C3IoT markets four products that enable it to meet any customer at their level and build an IoT predictive suite of capabilities that best fit the company’s vision.  The company markets both off-the shelf machine learning-enabled software applications as well as a platform-as-a-service option for deploying custom industrial-scale IoT applications.  To support the PAAS solution and enhance the predictive capability, C3IoT leverages sensor data from over 20 industrial-scale deployments with C3IoT customers (100 million connected IoT sensors).  C3IoT customers include private and government customers – in 2016, C3IoT won a $25 million contract to track energy use by the U.S. State Department at more than 22,000 facilities spread globally.[14]

C3IoT has approximately 5 active patent families, filed in the past two years.  Recently published patent documents include a development platform for enterprise IoT applications and trained algorithms for predictive analytics applied to cybersecurity, forecasting energy consumption, and forecasting energy billing.

KNUEDGE: Archetype 4, Tech Maven

KnuEdge develops next generation and radical technologies in voice biometrics and neural computing, focused on fundamentally altering the way humans interact with machines.  The company was founded in 2005 by former NASA chief Daniel Goldin as Intellisis, and rebranded in 2016 as KnuEdge.[15]  In 2015, the company announced that it had raised over $100M over multiple funding rounds.[16]

KnuEdge markets four products to military and corporate customers.  The company’s flagship product, KnuVerse, is a “military grade” voice recognition and authentication system that remains effective in noisy environments.  The company continues to develop products based on neural network principles, having already developed a novel chip technology that surpasses industry standards of scalability and latency.

KnuEdge has over 40 active patent families, with the first filings in 2009.  Since then, the company has accelerated its efforts – filing 14 new patent families in 2015, up from single digits in years prior.  Recently published patent documents include innovations in voice enhancement, signal processing for noise reduction, and latency reduction.

EDGE3: Archetype 4, Tech Maven

EDGE3 provides an advanced vision analytics engine that finds application across several industry verticals.  Founded in 2005 by engineers who built the Embry Riddle Machine Vision Lab, the company has developed a vast library of vision stereo algorithms, including a “depth map” that enables real-time, continuous measurement.  The algorithms enable the use of low-cost, inexpensive cameras typically found in consumer electronics, thus making the capability affordable and accessible.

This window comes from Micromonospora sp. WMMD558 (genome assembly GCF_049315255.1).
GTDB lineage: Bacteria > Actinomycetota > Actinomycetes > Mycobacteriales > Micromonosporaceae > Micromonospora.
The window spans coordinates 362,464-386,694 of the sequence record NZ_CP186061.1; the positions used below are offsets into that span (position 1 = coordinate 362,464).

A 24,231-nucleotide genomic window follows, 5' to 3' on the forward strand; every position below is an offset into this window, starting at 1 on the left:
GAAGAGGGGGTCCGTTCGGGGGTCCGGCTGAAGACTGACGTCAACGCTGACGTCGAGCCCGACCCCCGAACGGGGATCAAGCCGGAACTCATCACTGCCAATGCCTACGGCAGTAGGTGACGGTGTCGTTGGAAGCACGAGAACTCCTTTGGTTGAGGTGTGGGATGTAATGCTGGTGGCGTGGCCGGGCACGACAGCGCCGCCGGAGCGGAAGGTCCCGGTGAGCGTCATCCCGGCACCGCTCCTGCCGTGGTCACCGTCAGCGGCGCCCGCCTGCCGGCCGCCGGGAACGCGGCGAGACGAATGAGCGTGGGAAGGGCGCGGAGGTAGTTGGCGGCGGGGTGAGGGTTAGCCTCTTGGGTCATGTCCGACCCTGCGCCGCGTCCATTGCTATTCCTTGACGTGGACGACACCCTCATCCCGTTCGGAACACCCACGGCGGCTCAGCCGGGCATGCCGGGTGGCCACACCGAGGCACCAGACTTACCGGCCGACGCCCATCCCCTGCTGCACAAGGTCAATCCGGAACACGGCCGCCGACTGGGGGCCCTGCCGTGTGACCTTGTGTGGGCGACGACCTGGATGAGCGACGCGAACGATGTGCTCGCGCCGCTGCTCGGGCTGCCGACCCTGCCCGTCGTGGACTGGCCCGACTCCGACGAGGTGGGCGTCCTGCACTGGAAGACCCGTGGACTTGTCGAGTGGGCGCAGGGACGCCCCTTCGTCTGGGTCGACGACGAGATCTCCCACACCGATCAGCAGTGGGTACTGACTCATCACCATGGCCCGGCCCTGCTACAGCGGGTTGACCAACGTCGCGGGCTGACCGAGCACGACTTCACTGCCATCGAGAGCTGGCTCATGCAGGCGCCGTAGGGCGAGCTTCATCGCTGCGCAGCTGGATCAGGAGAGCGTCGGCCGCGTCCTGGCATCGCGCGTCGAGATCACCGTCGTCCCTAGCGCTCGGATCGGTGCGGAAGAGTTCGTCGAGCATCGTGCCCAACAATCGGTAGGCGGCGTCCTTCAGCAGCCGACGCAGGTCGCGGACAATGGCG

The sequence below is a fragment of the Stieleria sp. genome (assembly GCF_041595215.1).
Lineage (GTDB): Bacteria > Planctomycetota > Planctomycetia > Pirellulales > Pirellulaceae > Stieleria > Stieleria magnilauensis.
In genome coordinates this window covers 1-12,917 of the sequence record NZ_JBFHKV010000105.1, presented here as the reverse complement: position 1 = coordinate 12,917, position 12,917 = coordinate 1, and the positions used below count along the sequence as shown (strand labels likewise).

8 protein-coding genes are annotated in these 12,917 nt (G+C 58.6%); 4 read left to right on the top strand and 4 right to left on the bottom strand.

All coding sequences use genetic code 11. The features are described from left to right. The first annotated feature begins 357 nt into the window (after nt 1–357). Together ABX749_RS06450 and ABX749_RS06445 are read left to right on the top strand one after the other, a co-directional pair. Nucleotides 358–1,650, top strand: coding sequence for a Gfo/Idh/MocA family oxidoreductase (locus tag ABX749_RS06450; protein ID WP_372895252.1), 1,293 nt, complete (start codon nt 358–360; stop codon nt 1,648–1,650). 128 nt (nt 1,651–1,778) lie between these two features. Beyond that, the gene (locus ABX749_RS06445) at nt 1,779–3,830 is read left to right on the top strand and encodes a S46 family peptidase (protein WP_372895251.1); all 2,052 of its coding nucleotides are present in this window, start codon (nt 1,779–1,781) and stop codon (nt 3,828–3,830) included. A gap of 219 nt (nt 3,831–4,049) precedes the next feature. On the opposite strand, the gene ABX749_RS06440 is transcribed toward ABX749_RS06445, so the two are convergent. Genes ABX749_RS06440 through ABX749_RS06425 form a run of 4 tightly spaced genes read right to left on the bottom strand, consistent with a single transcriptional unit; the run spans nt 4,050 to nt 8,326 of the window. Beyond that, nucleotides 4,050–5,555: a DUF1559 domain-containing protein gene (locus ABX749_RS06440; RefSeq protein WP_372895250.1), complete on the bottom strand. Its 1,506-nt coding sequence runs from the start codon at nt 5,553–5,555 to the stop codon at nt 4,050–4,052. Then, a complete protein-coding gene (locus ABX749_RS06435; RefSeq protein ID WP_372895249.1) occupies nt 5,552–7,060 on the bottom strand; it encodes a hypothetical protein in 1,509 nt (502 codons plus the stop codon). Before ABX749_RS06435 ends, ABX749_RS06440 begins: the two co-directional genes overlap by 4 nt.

The company has applied the vision analytics engine to two marketed products, Drive and Gauge.[17] Drive is an in-cabin system that monitors drivers for signs of distraction (texting, gaze direction, drowsiness) and can be tailored to the unique traits of each driver via Edge3’s machine trained algorithms.  Gauge is a mobile calculation algorithm used to measure size and distance from an image.  The company has found application in transportation and logistics (measuring the size of packages for shipping efficiency) and in healthcare (tracking the size of wounds and skin abnormalities to optimize treatment).

The company has been awarded over 40 patents over the past 4 years (5 active patent families).   The patents are drawn primarily to human-computer interface algorithms, including context-specific verbal and gesture-based commands, context identification, and data classification.


The volume and depth of innovation in the AI market is much more than can be made sense of in a single paper.  To facilitate identifying and tracking innovation in this space, MaxVal has provided a framework that groups the innovation in AI into four archetypes –Pioneer, Land Grabber, Performance Enhancer, and Tech Maven.  This mental model can be a useful “rule of thumb” as professional advisors navigate and track innovation in this market and determine which companies their firms are best suited to serve.

As for tracking specific innovative companies, we welcome our readers’ participation in this conversation.  How do your organizations track AI developments in-house, and what criteria do you use?  What companies should be recognized as the innovative AI companies to watch in 2017?

–by Deepa R. Krishna and Mark O’Donnell